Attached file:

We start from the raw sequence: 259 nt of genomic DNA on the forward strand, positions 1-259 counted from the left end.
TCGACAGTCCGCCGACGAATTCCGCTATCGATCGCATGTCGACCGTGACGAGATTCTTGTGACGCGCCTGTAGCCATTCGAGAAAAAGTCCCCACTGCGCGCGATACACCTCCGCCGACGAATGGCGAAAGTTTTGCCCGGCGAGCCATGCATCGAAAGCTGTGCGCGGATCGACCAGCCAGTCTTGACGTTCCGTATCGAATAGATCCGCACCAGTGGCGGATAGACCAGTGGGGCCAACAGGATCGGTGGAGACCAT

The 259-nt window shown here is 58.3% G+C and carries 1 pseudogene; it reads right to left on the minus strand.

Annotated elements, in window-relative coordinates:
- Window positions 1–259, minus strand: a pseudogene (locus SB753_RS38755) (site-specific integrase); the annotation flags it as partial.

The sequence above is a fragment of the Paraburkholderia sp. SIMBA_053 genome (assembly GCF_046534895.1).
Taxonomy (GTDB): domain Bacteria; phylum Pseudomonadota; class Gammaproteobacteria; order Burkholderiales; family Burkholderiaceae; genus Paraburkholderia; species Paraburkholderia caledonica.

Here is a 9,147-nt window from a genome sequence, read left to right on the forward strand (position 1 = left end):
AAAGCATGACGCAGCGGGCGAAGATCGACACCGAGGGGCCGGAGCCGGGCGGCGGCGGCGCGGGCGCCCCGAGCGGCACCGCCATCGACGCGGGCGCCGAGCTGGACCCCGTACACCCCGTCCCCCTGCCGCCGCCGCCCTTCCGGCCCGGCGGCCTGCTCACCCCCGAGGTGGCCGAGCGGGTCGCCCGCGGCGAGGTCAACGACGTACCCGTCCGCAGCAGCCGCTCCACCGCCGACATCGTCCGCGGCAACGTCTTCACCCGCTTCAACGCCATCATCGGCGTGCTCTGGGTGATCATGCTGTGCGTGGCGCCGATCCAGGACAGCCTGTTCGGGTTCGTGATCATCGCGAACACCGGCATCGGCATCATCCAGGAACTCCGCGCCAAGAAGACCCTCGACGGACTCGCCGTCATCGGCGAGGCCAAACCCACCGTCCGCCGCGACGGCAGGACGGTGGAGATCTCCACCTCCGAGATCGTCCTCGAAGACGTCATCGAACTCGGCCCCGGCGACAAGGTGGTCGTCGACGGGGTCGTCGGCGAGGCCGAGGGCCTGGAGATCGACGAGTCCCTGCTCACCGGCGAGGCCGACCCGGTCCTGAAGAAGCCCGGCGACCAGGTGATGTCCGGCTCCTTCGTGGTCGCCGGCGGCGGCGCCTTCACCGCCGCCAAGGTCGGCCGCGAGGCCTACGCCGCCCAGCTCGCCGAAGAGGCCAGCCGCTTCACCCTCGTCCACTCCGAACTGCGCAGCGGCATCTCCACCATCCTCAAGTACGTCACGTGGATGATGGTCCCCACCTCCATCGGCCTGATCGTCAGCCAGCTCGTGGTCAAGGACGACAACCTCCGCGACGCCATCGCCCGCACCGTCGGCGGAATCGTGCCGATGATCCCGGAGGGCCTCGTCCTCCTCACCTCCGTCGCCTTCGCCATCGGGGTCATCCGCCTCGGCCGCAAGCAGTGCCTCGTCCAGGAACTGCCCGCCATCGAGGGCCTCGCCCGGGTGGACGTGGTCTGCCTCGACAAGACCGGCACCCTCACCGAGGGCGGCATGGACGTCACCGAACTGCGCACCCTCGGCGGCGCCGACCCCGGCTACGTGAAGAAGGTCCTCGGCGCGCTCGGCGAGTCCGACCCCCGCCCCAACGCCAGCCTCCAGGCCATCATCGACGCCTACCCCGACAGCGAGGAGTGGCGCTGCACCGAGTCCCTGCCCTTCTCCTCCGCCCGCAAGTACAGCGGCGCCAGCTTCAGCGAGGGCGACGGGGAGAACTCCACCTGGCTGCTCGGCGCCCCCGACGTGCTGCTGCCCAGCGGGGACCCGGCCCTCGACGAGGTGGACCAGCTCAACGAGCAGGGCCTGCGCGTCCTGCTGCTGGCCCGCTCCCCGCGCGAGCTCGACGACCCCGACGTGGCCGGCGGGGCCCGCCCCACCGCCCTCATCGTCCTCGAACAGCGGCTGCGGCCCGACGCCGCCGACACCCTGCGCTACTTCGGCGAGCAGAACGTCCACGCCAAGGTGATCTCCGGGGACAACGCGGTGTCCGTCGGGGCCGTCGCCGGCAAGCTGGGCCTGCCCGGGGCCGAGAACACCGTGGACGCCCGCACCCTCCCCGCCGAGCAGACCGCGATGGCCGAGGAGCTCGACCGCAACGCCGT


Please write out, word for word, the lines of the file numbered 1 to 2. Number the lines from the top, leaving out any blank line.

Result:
We start from the raw sequence: 259 nt of genomic DNA on the forward strand, positions 1-259 counted from the left end.
TCGACAGTCCGCCGACGAATTCCGCTATCGATCGCATGTCGACCGTGACGAGATTCTTGTGACGCGCCTGTAGCCATTCGAGAAAAAGTCCCCACTGCGCGCGATACACCTCCGCCGACGAATGGCGAAAGTTTTGCCCGGCGAGCCATGCATCGAAAGCTGTGCGCGGATCGACCAGCCAGTCTTGACGTTCCGTATCGAATAGATCCGCACCAGTGGCGGATAGACCAGTGGGGCCAACAGGATCGGTGGAGACCAT